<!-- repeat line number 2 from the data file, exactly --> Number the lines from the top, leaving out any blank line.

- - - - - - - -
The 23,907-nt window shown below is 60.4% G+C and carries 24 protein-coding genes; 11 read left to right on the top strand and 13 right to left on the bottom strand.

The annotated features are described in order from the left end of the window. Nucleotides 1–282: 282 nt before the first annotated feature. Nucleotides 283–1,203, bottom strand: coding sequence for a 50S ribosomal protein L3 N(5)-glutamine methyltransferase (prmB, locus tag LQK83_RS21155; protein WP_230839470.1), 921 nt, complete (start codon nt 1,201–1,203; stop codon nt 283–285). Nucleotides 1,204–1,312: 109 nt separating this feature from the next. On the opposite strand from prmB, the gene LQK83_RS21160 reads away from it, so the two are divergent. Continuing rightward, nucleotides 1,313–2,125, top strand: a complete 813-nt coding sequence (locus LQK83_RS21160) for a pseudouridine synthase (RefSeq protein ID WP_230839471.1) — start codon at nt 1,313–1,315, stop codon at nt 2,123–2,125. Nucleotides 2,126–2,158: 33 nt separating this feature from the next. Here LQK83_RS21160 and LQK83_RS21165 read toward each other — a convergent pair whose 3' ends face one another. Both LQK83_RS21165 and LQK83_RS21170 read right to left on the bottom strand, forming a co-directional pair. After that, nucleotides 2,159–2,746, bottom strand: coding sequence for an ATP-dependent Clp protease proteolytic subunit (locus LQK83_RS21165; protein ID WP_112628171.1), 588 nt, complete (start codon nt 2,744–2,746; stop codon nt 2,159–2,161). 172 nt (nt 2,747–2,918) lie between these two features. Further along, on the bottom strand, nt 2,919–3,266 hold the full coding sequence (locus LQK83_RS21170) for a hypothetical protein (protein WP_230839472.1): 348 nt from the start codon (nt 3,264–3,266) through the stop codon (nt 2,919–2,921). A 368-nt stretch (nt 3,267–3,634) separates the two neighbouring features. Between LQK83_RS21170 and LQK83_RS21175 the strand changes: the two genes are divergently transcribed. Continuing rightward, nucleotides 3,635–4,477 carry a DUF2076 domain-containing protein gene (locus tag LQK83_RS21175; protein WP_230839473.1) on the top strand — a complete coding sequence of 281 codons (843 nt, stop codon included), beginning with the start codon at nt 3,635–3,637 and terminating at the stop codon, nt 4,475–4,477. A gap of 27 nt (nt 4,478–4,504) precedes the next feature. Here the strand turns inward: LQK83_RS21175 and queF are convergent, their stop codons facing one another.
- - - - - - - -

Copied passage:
The annotated features are described in order from the left end of the window. Nucleotides 1–282: 282 nt before the first annotated feature. Nucleotides 283–1,203, bottom strand: coding sequence for a 50S ribosomal protein L3 N(5)-glutamine methyltransferase (prmB, locus tag LQK83_RS21155; protein WP_230839470.1), 921 nt, complete (start codon nt 1,201–1,203; stop codon nt 283–285). Nucleotides 1,204–1,312: 109 nt separating this feature from the next. On the opposite strand from prmB, the gene LQK83_RS21160 reads away from it, so the two are divergent. Continuing rightward, nucleotides 1,313–2,125, top strand: a complete 813-nt coding sequence (locus LQK83_RS21160) for a pseudouridine synthase (RefSeq protein ID WP_230839471.1) — start codon at nt 1,313–1,315, stop codon at nt 2,123–2,125. Nucleotides 2,126–2,158: 33 nt separating this feature from the next. Here LQK83_RS21160 and LQK83_RS21165 read toward each other — a convergent pair whose 3' ends face one another. Both LQK83_RS21165 and LQK83_RS21170 read right to left on the bottom strand, forming a co-directional pair. After that, nucleotides 2,159–2,746, bottom strand: coding sequence for an ATP-dependent Clp protease proteolytic subunit (locus LQK83_RS21165; protein ID WP_112628171.1), 588 nt, complete (start codon nt 2,744–2,746; stop codon nt 2,159–2,161). 172 nt (nt 2,747–2,918) lie between these two features. Further along, on the bottom strand, nt 2,919–3,266 hold the full coding sequence (locus LQK83_RS21170) for a hypothetical protein (protein WP_230839472.1): 348 nt from the start codon (nt 3,264–3,266) through the stop codon (nt 2,919–2,921). A 368-nt stretch (nt 3,267–3,634) separates the two neighbouring features. Between LQK83_RS21170 and LQK83_RS21175 the strand changes: the two genes are divergently transcribed. Continuing rightward, nucleotides 3,635–4,477 carry a DUF2076 domain-containing protein gene (locus tag LQK83_RS21175; protein WP_230839473.1) on the top strand — a complete coding sequence of 281 codons (843 nt, stop codon included), beginning with the start codon at nt 3,635–3,637 and terminating at the stop codon, nt 4,475–4,477. A gap of 27 nt (nt 4,478–4,504) precedes the next feature. Here the strand turns inward: LQK83_RS21175 and queF are convergent, their stop codons facing one another.